Essential Scuba Gear And Accessories
Diving equipment is more complex than some people think. For the most part, people think if you’ve got an adequate air supply and flippers on your feet, you’re set for diving. Wrong.
I suppose this approach would work for the casual scuba enthusiast, but there’s a lot more equipment needed for a proper dive than a tank and flippers. If you’re going to get serious about diving, here are all the pieces of equipment you’ll be needing, and why.
Tank or Rebreather – this is, obviously, the single most important piece of gear you’ll be needing on a dive. A tank provides you with a good supply of compressed air so you can breathe. Unless you suddenly evolve gills, you’ll need a good air supply for scuba.
Rebreathers are small electronic devices that are more expensive then tanks, but they have the advantage of lightness and compactness over a regular tank. Rebreathers actually recycle the air used by a diver, reintroducing oxygen into it.
Masks – there are several different types of masks, and you can pretty much pick and choose from which type you want. Goggles are the smallest and simplest mask type to use, while others have integral snorkels for breathing in shallow water.
Aside from these simple eyegear affairs, there are also full face masks with integral communication gear that allows you to talk to other people while diving via a built in radio comm unit.
These are the preferred types of masks to use for deep extended dives, as some models of full face masks also include low light vision lenses, and these are essential for traversing depths which aren’t penetrated by sunlight.
Thermal Suit – diving gets COLD. A full body suit is necessary for serious diving endeavours. These rubberized suits are full body wrapping outfits that not only help with thermal insulation, they also help to avoid abrasions if the diver’s skin encounters rough surfaces, especially coral.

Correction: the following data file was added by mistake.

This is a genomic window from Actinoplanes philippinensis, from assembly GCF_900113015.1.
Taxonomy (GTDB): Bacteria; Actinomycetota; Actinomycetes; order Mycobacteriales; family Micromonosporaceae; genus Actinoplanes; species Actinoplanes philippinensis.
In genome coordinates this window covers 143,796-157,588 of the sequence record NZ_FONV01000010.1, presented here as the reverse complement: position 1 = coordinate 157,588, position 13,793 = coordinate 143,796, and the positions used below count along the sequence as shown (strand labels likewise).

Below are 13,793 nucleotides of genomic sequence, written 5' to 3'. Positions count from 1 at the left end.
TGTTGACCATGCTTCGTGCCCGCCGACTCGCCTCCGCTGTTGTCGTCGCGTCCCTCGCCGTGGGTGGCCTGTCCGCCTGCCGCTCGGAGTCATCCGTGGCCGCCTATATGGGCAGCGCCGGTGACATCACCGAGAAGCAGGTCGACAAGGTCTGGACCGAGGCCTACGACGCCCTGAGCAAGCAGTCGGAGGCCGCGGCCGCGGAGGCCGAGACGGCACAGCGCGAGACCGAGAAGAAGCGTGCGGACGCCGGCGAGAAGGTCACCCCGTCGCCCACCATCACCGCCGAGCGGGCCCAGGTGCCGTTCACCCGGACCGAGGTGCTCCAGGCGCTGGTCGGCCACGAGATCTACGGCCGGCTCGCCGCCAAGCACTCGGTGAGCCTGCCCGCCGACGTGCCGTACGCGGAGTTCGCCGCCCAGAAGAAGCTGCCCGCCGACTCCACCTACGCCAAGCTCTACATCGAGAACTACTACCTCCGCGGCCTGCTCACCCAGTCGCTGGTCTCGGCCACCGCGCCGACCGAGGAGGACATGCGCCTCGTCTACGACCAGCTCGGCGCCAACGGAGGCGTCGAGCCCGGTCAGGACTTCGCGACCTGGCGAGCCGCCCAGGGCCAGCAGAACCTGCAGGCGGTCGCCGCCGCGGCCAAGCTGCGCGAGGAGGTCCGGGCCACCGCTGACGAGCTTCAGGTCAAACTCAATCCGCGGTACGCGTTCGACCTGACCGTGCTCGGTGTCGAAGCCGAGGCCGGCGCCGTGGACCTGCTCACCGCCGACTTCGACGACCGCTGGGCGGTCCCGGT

Getting mugged by a jellyfish is also not a pleasant experience if all you’re wearing underwater is your skin. Another note, the pressure applied by a wetsuit can also prevent bleeding from small wounds incurred underwater.
This is essential for those who like swimming where sharks hang out, unless you enjoy being a snack for Jaws and his buddies.
Weighted Plates – contrary to the popular belief of those people who can’t swim, people do NOT sink like rocks when thrown into the water. The human body is naturally buoyant, and will float in water, especially salt water. To this end, divers need to carry different sorts of weights to adjust their depth when they’re diving.
Fins and Diving Motors – for propulsion underwater, you’ll need either fins or, for those who want to conserve their energy, you can buy a Diver Propulsion Device, which is an electric motor driven device that you hold onto. It is roughly the size of a large vacuum cleaner, and basically does the swimming for you.
Gauges – you’ll need a compass for navigation underwater, along with underwater pressure gauges and an electronic depth measurer to make sure you don’t go too deep and encounter pressures that may cause you decompression sickness.
Dive Markers – these are floating buoys that you need to set to let people on the surface know where you’re diving. This is essential for safety in case you run into problems underwater, as well as providing a means for passing boats to know there’s a diver in the area, which lessens the chances of bonking your head on a passing ship’s hull when you surface.
Handheld sonar and Light – for navigation in extremely dark areas, as well as for diving at depths where sunlight from the surface no longer penetrates, having an underwater sonar and a portable electric light source is a must.
Underwater Buoys and Line Markers – aside from surface buoys for marking where you are for passing ships and boats, underwater dive buoys also help you to navigate underwater, marking territories which you may want to come back to later so you don’t get lost, as well as letting other divers in the vicinity know that you’re around.
First Aid Kit – diving equipment shops will offer specialized first aid kits for treating injuries that may happen underwater. Having this kit with you is a must, as well as taking lessons in their use.
Miscellaneous Tools – having a knife, waterproof camera, lines of wire with electronic reels, a dry box for your wallet, phone, etc, and a gunny sack for holding things you nab from underwater is also something to remember. These little knick knacks aren’t really necessary for a successful dive, but they come in handy.